Characteristics associated with apoprotein and lipoprotein lipid levels in middle-aged women.
Recent evidence indicates that measurement of apoproteins may enhance evaluation of coronary heart disease risk. The purpose of the present study was to identify factors associated with interindividual variation in apoproteins (apo) A-I, A-II, and B and lipoprotein lipid levels in 541 healthy premenopausal women, a random sample ages 42 to 50 taken from driver's license lists. The results of multivariate analyses that included alcohol intake, obesity, smoking, exercise, and age as predictor variables showed alcohol consumption to be strongly, positively related to apo A-I and A-II and smoking and obesity to have modest lowering effects on apo A-I. Concentration of the high density lipoprotein subfraction, HDL2c, however, was highly negatively related to body mass index, with alcohol intake and smoking each contributing about 5% to the variation. HDL3c had a similar relationship to obesity, alcohol, and smoking, but the magnitude of effect was much smaller than that for HDL2c. Thus, the concentration of cholesterol relative to protein found in HDL, particularly HDL2, was lower in overweight women and higher in women who reported alcohol intake. About 10% of variation in low density lipoprotein cholesterol (LDLc) was explained jointly by smoking, obesity, and alcohol intake compared with 15% of variation in apo B associated primarily with obesity (8%) and, to a lesser extent, with age and smoking. Physical activity was not independently associated with any of the lipoprotein lipid or apoprotein measures. In sum, results show that obese women exhibited reduced HDLc per mole of protein and that alcohol intake was linked to increased HDL particle number.(ABSTRACT TRUNCATED AT 250 WORDS)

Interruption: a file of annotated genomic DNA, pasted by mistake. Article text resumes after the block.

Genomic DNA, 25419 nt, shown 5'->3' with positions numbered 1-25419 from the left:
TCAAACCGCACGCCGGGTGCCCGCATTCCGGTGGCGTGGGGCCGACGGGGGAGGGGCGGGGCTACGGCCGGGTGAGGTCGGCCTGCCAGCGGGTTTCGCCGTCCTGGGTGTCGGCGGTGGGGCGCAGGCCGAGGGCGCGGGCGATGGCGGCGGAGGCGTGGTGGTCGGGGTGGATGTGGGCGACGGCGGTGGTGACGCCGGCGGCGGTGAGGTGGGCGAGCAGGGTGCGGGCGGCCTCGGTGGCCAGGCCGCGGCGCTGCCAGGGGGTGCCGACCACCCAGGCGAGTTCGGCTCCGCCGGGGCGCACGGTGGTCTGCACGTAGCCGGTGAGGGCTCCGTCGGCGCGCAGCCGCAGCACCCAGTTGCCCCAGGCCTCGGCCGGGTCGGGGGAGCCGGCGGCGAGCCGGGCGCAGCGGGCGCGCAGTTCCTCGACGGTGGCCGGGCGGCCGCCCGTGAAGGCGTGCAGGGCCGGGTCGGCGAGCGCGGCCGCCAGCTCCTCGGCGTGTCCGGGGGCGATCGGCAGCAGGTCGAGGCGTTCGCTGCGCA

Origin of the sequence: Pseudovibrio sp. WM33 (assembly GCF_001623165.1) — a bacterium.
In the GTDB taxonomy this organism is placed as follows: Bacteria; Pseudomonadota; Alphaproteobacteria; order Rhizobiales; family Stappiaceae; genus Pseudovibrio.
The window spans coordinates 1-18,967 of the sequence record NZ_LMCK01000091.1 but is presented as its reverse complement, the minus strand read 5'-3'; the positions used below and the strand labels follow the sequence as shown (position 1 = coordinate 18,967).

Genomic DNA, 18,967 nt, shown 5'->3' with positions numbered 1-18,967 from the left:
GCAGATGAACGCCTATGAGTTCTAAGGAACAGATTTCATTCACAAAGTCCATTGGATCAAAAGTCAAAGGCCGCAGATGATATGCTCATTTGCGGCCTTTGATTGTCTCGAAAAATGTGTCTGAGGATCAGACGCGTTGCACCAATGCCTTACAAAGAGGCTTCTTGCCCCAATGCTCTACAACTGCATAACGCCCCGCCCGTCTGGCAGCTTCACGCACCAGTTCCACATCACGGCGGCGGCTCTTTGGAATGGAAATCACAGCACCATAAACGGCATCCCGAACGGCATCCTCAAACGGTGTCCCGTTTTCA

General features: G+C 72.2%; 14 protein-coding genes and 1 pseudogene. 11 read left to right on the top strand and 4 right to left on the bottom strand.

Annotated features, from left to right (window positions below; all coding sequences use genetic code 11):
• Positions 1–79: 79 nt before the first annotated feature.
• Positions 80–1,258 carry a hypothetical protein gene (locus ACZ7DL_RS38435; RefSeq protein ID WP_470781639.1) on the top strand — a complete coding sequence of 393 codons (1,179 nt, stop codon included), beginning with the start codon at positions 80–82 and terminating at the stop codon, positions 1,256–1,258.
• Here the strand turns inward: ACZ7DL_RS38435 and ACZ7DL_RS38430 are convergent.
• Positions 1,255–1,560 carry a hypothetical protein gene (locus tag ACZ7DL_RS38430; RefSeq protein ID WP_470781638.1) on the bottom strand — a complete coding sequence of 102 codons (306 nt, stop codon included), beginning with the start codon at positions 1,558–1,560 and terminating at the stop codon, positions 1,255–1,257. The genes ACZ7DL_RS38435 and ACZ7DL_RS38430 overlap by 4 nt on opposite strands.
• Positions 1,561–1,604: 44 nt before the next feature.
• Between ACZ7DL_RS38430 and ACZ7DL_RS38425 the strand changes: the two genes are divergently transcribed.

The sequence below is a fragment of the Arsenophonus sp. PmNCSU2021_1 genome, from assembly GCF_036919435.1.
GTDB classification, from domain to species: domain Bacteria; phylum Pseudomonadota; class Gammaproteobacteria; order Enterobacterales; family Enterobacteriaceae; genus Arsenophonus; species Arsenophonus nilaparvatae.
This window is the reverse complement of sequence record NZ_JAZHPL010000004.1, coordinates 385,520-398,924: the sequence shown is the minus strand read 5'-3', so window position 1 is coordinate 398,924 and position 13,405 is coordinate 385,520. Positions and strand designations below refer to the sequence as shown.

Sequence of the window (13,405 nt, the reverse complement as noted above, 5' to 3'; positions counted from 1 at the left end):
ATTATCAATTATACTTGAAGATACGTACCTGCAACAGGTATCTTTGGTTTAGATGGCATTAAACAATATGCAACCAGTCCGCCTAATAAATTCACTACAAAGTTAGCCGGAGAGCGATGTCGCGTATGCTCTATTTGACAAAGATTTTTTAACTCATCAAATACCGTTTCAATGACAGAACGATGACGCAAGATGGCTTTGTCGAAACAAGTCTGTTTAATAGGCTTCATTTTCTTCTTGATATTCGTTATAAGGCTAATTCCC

- Copyright © 1988 by American Heart Association